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Tuesday, 5 January 2016

Dweezil Zappa On Dad's Music: We Treat It 'Like It's Classical Music'

KELLY MCEVERS, HOST:

When I first heard this song, it reminded me of Frank Zappa.

(SOUNDBITE OF DWEEZIL ZAPPA SONG, "FUNKY 15")

MCEVERS: That kind of weird, unpredictable prog rock the late musician is known for. The song is called "Funky 15," but it's not Frank Zappa. It's his son, Dweezil, on his new album. The album is a tribute to his dad and his own experiment where he tries out all kinds of genres. In some ways, Dweezil Zappa was born to play music. On his birth certificate, under religion, his dad wrote musician. I asked him if he ever felt like he had a choice to be anything else when he grew up.

DWEEZIL ZAPPA: Oh, sure. I mean, growing up, I was obsessed with Jacques Cousteau. So I was really interested in everything under the sea. But then I saw the movie "Jaws," and that ruined it.

MCEVERS: That was it.

ZAPPA: Yeah. I was like, I'm not going in there. That's not for me.

MCEVERS: Nope. Done.

ZAPPA: I really wasn't thinking about music up until I was 12. That's when I got interested in it. I mean, I liked what he did, but I definitely thought, wow, what my dad does is really hard. You know, you have to know a lot of stuff to play that music.

MCEVERS: Right, right.

ZAPPA: It was like training for the Olympics, you know?

MCEVERS: Yeah.

ZAPPA: Also, the thing that was interesting, though, was that I didn't really know anything about the rest of the world of music until I was about 12. I didn't hear the radio until then, you know? So I had only heard my dad's music, whatever he was writing or working on or what he was listening to recreationally, which was always something, you know, a little bit obscure - you know, Stravinski or Webern or some Bulgarian Women's Choir or something that just wasn't what you would hear on the radio. So when I actually heard the radio, my first thought was, where's the rest of it? Like, there wasn't enough other stuff in the music. It was missing all these different rhythms and instruments and...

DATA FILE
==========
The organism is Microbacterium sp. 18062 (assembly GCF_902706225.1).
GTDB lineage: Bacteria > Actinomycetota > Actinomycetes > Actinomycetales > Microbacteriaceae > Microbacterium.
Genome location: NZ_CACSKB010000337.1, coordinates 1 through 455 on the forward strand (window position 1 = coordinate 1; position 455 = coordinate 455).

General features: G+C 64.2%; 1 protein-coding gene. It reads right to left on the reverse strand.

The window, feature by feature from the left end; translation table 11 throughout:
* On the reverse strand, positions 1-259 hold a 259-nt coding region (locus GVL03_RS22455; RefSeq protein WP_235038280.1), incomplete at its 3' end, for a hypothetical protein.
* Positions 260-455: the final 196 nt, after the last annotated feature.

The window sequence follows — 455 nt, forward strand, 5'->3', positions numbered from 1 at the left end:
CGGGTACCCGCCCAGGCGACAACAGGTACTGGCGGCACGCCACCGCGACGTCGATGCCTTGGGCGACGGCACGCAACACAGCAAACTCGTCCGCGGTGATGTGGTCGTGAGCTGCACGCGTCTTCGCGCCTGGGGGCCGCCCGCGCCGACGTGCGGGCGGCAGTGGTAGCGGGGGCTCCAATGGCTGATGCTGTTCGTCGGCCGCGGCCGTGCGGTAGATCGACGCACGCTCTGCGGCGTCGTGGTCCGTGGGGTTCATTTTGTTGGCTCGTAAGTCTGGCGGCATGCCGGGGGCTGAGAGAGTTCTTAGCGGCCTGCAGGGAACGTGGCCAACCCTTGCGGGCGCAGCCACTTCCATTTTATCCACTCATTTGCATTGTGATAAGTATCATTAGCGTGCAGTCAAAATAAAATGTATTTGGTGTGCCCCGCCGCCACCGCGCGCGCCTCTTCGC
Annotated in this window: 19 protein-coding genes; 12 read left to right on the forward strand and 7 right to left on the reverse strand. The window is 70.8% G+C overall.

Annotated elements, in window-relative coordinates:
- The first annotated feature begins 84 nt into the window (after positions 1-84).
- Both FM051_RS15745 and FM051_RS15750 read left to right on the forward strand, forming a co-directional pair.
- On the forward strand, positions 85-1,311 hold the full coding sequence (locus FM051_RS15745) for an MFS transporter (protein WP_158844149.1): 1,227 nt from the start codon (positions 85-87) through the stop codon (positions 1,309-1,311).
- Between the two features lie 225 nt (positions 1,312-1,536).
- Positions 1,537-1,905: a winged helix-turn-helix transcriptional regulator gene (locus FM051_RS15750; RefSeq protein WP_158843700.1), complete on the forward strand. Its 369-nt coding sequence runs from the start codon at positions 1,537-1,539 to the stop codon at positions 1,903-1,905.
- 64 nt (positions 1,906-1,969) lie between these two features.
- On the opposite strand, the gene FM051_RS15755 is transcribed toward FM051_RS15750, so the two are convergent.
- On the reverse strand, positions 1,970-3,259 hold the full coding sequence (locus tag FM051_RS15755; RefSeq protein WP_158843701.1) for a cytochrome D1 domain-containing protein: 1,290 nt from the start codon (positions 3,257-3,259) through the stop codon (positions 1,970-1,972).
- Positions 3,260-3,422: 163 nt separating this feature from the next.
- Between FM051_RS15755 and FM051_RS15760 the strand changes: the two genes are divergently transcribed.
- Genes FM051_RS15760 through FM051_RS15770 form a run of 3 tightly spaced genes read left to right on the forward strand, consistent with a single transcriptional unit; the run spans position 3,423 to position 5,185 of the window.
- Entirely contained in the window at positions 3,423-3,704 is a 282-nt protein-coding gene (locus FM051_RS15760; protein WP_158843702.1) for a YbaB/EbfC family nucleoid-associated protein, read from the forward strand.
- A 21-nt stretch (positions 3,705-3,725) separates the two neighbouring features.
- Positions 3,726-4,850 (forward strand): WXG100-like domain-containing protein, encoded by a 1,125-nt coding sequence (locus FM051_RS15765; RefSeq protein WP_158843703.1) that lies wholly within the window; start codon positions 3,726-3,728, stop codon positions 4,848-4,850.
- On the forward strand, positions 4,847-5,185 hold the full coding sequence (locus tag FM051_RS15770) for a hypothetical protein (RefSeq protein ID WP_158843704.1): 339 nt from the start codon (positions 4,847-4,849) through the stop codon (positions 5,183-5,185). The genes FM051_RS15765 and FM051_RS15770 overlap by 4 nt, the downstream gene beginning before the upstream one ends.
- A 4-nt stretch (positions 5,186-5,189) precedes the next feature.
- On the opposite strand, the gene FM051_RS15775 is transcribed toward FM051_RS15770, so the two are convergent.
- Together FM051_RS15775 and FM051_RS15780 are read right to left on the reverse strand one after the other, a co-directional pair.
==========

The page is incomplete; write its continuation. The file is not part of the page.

MCEVERS: Is that why you wanted to do it, because you wanted to fill in the blanks?

ZAPPA: Well, in 1981, '82, hard rock was the most popular music in the world. And there were guitarists that were technically very, very skilled that were also being pretty creative in terms of the sound. And I was interested in learning how do that because my dad was a great guitarist, but he was playing stuff that seemed much harder to understand.

So this other music from Eddie Van Halen and Randy Rhoads, even though it was hard to do, I wanted to learn that stuff note for note. That was my training ground, you know? And then I thought, well, one day, I'd like to play my dad's music and the hard melodies that are in that, but I just knew that that was going to really take a lot of effort.

MCEVERS: Yeah. I mean, for more than a decade now, you've been touring and playing your dad's music.


CURRENTLY AVAILABLE AT GONZO:


Frank Zappa is considered to be one of the most influential rock musicians of the late twentieth century. Between the start of his career in the late fifties and his death in 1993 he recorded and rele..


On September 19, 1985, Frank Zappa testified before the United States Senate Commerce, Technology, and Transportation committee, attacking the Parents Music Resource Center or PMRC, a music organizati..


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